Can digital transformation be a chance for the renaissance of communication?


Implementation of SAP according to HQ expectations, hanging on a thread because of unconvinced managers protests.

Change of culture, conducted in order to save the company in the face of drastic disruptions on the market, actually in the very last possible moment, that was very publicly, not only in the hallways or smoking rooms, mocked and ridiculed by employees, laughing at slogans from posters and gadgets.

Structural change, only when announced, caused the best employees to leave the company, almost like rats deserting a sinking ship – what in effect pulled the company straight to the bottom.

Thousands of failed mergers…

In all these cases their failure was caused by disastrous communication.

Everybody knows about it, look through the “skeletons” of failed projects, that once promised to be fantastic successes, and ended, covered in dust, “in your company’s closets”.

Meanwhile, companies currently face a huge challenge and huge opportunity, that accompany digitalization. In order to survive, they have to transform themselves successfully – this transformation is perhaps the biggest in their lifetimes (read more on our website:

The key questions regarding effectiveness of this digital transformation are not however the questions about technologies to implement, but about convincing people to change, and about consequences of these changes – at each level – organizational, managerial and employee.

Communication binds all these areas. Without it no change is possible. Obviously, without good communication.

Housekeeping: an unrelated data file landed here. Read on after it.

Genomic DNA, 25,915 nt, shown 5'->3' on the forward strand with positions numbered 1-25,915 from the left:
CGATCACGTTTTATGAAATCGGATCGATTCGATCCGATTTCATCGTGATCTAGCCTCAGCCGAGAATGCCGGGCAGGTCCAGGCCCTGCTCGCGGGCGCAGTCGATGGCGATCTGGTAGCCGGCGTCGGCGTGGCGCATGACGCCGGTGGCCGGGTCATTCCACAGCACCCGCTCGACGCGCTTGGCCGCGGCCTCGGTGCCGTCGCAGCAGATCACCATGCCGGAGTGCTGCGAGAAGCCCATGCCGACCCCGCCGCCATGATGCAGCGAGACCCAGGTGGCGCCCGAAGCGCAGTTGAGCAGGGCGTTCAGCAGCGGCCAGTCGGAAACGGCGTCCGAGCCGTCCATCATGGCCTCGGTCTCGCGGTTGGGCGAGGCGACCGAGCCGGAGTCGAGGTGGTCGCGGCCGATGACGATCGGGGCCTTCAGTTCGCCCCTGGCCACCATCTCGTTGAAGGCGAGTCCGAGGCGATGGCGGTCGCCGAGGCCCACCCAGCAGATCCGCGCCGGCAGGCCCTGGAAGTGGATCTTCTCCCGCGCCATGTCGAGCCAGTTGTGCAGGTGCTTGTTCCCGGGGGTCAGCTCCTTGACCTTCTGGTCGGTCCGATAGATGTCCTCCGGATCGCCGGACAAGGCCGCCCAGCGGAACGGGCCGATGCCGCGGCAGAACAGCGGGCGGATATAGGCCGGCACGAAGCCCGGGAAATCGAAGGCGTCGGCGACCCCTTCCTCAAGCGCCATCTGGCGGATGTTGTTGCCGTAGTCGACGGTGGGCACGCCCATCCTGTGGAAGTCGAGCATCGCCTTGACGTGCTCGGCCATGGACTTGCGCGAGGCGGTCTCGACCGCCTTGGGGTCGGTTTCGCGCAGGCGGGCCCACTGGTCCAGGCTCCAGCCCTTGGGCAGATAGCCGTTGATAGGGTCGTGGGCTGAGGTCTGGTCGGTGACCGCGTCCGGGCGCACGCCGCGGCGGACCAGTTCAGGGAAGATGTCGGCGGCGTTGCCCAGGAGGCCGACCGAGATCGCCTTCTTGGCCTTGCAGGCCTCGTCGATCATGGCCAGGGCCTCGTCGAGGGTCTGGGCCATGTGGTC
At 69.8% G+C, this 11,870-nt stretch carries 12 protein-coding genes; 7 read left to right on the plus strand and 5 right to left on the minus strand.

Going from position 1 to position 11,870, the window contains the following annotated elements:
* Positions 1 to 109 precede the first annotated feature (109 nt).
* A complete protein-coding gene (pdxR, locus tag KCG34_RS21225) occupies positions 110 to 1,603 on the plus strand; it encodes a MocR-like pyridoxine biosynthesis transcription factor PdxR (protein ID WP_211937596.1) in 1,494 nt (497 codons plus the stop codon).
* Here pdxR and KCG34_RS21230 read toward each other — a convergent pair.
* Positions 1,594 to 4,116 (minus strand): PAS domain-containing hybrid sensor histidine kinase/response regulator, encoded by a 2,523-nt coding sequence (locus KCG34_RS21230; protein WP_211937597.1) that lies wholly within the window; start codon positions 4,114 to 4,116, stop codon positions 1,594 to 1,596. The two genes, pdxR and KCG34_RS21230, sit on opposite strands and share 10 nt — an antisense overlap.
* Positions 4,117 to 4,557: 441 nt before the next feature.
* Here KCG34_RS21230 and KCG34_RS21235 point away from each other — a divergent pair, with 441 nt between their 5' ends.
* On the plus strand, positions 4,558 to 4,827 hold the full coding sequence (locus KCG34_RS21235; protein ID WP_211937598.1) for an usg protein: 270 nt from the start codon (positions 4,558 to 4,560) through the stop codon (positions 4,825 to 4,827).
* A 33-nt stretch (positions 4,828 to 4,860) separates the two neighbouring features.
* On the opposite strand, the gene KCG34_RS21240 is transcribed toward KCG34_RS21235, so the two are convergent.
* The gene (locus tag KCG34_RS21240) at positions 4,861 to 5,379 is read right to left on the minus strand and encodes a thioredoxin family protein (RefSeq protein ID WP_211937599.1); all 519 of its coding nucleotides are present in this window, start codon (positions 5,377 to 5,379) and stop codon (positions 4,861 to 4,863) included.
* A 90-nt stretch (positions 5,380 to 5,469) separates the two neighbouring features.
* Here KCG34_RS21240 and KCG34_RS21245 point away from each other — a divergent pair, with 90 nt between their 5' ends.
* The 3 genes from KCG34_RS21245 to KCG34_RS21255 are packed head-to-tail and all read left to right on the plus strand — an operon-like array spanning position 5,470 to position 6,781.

Success of digital transformation also depends on communication.

So, if such transformation is so important for the organization, then, wouldn’t it mean good news for communication?

It all depends on communication itself. Because communication, and more specifically – those responsible for it, also has to / have to transform.


Can „like” and „clicks” specialists can be equal partners for CEOs and Management Boards in guiding companies into the new era?

Does „internal PR”, treating employees as “dumb people”, really think that whoever will take it seriously?

Is communication, that in the past years abandoned the essence of its existence, meaning human, able to convince people to any technological, structural or cultural changes?


I will tell more about using the opportunity that the necessity of digital transformation in the companies brings – and give more specific recommendations – in my speech during this year’s face 2016 conference.

Although this is already 20th (!) edition of our conference, this year’s subject makes such impression, as if internal communication is being born again, right in front of our eyes. It’s definitely worth to participate in it!



Joanna Stępień, Consultant, GFMP Management Consultants

More about face 2016 conference